The 1920s was a golden age for the automobile in America. Millions of people jumped behind the wheel for the first time and transformed mobility, not to mention just about every facet of life. History may repeat itself during the 2020s. But, this time around, cars will be driving themselves.
Many technologies that we take for granted today were originally "invented" in science fiction. These include mobile phones, smart watches, tablet computers, holograms, electric submarines, antidepressants, radio, television, nuclear weapons, lasers, video conferencing, credit cards, wireless headphones, self-driving cars, unmanned aerial vehicles, escalators, radar, automatic doors, Tasers, virtual reality, space travel, individually targeted advertising, and even insect-derived foods.
A decade or so from now, you may find yourself traveling along an interstate in a caravan. Your automobile is separated by just a few inches from the vehicle in front of you and the one behind as you speed along at 150 miles per hour.
In the early days of air transport, pilots relied on a nationwide network of beacons for night time navigation. A hundred years later, the first generation of autonomous vehicles may also rely on light beams to navigate safely.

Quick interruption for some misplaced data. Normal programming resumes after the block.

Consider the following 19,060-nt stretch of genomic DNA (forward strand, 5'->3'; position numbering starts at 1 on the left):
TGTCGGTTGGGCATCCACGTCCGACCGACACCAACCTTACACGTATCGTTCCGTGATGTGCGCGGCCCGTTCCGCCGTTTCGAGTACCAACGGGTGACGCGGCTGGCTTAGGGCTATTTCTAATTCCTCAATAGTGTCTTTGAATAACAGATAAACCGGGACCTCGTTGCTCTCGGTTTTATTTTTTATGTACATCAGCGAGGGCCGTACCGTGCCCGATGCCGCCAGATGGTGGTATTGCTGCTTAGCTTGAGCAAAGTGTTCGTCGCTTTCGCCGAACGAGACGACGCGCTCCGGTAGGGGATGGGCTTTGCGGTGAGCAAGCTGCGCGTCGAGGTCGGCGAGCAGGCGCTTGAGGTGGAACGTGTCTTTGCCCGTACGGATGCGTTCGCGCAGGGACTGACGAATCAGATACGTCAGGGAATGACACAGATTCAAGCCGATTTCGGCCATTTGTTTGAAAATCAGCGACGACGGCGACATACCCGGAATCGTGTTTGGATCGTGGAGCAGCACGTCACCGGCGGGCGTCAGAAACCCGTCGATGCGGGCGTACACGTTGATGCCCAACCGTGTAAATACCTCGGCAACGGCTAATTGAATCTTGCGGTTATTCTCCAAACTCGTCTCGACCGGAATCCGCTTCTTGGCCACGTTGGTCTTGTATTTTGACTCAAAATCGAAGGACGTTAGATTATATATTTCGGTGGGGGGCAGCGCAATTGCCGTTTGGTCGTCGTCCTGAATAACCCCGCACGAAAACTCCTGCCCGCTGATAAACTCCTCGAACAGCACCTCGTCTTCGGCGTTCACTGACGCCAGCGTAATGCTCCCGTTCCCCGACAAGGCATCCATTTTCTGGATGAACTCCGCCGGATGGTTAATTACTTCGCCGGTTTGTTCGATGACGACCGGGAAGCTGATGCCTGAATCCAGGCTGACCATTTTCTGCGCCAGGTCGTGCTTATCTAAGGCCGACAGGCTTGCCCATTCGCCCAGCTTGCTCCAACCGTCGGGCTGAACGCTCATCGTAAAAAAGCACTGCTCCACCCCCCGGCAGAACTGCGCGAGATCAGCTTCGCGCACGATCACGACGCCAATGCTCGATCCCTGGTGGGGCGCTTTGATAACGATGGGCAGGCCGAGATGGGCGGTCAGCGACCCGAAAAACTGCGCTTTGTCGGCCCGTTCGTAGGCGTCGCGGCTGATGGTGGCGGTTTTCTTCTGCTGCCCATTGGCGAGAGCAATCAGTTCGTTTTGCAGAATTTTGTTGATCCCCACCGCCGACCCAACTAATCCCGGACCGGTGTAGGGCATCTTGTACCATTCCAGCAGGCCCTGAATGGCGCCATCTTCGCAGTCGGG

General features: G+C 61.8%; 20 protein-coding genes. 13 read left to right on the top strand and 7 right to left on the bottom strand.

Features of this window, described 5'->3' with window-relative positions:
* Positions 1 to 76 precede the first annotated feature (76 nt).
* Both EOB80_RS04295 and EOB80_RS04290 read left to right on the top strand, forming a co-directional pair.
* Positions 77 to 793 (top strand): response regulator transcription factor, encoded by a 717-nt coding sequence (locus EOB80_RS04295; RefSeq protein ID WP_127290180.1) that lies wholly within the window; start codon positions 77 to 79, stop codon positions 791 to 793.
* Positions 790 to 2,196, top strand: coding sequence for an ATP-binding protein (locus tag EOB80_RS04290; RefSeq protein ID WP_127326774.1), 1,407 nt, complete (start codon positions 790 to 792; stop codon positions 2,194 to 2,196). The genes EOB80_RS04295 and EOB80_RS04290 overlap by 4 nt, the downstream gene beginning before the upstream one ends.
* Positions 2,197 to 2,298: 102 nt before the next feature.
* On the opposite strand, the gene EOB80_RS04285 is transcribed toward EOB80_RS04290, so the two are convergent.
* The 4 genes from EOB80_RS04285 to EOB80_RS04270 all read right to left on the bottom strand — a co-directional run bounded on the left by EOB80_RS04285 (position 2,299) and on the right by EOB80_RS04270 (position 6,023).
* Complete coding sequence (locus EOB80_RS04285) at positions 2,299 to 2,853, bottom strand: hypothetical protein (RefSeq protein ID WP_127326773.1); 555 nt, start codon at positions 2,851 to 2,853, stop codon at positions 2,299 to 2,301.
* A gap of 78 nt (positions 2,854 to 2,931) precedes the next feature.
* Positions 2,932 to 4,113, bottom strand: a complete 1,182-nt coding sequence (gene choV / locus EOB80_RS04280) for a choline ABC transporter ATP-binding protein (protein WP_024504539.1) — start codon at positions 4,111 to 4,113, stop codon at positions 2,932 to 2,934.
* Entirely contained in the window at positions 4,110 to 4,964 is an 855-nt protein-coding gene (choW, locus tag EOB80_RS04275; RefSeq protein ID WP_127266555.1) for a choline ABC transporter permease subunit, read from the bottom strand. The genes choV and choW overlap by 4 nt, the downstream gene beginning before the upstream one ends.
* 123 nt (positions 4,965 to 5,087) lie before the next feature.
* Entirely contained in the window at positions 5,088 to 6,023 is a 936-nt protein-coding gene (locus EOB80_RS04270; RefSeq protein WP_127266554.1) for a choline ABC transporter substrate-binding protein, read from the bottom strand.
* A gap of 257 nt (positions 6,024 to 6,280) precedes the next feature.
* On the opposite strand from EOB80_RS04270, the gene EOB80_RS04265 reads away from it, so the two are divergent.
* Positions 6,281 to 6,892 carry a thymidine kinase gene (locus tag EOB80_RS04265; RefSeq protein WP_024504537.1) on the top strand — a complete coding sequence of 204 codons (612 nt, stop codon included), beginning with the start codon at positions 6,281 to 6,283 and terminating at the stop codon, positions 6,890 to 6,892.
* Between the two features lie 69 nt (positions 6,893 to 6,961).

AURORA, ON--Magna International Inc., a leading Tier One supplier, will develop and manufacture self-driving cars for Lyft, a leading ride-hailing company. The strategic partnership, an industry first, will enable Magna to mass-produce autonomous vehicles.
The automotive industry is undergoing the biggest transformation in its 130-year history. Automakers and suppliers around the world are scrambling to develop autonomous vehicles. And, they’re under increasing pressure from outsiders ranging from Silicon Valley tech giants to startup entrepreneurs.
For decades, many people have fantasized about flying cars and roadworthy aircraft. While several successful prototypes have been built in the past, the idea has never gotten off the ground. But, that may finally be about to change.
Autonomous Mobile Robots (AMRs) play a significant role in data collection and alleviate challenges brought by high customer demand and labor shortages. Join us for the AMR Conference to learn how to deploy AMRs, understand how they can change your business, and get an update on upcoming mobile robot safety standards. Read More